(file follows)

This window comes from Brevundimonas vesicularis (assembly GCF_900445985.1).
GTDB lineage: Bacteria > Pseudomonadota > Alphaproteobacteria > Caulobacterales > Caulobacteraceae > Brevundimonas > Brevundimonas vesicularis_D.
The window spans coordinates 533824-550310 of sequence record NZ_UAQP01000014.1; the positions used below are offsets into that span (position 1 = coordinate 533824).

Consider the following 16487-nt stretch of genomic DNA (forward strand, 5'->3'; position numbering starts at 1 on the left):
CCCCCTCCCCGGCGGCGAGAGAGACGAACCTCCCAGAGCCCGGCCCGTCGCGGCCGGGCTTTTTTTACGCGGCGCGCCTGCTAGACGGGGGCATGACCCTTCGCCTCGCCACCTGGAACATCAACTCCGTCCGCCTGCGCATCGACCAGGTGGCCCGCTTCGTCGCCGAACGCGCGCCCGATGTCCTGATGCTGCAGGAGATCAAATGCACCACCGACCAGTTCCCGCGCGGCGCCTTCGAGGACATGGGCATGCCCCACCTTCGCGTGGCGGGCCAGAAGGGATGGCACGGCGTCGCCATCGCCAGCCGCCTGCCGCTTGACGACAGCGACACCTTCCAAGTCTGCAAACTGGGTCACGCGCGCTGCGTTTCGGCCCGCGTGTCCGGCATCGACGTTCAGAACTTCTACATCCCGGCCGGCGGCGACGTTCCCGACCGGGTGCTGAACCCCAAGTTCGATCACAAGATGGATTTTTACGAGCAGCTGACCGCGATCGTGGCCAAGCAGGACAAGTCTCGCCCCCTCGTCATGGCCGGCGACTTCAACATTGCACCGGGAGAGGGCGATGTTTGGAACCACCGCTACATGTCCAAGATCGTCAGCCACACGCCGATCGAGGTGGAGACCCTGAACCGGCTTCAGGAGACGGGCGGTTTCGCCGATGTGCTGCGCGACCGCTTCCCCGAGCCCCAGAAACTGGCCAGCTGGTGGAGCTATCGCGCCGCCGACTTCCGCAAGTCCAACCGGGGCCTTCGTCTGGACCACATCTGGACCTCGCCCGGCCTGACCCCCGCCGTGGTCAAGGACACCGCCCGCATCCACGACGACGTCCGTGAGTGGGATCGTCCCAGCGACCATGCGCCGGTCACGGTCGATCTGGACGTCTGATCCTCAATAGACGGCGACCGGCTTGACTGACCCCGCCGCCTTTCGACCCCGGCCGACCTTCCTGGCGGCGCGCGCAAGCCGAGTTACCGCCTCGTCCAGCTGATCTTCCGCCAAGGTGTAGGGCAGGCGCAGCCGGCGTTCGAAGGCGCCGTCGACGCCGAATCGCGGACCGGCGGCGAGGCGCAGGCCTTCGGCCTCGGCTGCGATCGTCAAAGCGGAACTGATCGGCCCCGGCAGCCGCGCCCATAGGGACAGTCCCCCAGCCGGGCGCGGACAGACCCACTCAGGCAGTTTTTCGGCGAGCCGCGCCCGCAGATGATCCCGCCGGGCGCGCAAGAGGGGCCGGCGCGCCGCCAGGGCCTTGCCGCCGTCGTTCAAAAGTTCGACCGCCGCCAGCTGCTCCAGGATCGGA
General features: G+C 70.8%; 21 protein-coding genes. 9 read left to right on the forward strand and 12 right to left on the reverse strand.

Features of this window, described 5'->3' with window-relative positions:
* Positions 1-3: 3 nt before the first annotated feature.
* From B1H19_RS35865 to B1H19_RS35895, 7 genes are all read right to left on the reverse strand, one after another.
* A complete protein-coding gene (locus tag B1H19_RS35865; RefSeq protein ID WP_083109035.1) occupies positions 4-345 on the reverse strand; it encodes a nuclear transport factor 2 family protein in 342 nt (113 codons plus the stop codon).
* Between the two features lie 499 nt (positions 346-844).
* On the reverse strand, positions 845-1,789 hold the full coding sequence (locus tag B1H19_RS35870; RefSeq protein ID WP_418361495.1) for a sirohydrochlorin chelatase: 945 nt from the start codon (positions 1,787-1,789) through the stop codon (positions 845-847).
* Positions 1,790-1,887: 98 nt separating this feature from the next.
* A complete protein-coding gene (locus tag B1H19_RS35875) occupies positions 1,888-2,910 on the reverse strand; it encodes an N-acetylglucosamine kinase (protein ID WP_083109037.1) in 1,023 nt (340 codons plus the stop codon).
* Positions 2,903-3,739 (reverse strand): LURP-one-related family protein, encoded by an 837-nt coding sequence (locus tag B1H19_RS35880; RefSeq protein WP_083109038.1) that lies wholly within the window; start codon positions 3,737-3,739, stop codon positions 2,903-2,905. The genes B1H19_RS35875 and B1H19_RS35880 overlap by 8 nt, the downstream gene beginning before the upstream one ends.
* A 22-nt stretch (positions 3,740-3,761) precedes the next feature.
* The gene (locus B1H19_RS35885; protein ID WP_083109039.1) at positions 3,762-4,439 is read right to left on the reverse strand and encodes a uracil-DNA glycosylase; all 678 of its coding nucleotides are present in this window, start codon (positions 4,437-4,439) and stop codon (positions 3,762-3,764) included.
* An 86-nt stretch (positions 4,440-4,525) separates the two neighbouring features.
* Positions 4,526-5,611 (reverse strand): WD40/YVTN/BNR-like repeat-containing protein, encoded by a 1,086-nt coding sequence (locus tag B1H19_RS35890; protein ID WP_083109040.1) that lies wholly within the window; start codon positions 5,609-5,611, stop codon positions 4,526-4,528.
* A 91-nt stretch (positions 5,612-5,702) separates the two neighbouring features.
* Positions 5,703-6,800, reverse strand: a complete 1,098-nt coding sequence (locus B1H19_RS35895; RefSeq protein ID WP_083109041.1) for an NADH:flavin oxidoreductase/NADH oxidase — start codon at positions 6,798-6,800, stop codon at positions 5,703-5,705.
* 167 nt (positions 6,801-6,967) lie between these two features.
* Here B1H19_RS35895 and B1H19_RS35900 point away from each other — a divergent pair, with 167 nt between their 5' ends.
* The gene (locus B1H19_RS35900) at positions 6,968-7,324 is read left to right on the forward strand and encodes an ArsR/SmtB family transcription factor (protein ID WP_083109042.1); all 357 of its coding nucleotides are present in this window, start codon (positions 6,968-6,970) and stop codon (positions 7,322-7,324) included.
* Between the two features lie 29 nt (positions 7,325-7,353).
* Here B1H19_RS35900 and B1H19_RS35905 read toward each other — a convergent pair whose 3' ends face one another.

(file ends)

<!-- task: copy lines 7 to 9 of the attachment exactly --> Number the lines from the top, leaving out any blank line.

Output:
Features of this window, described 5'->3' with window-relative positions:
* Positions 1-3: 3 nt before the first annotated feature.
* From B1H19_RS35865 to B1H19_RS35895, 7 genes are all read right to left on the reverse strand, one after another.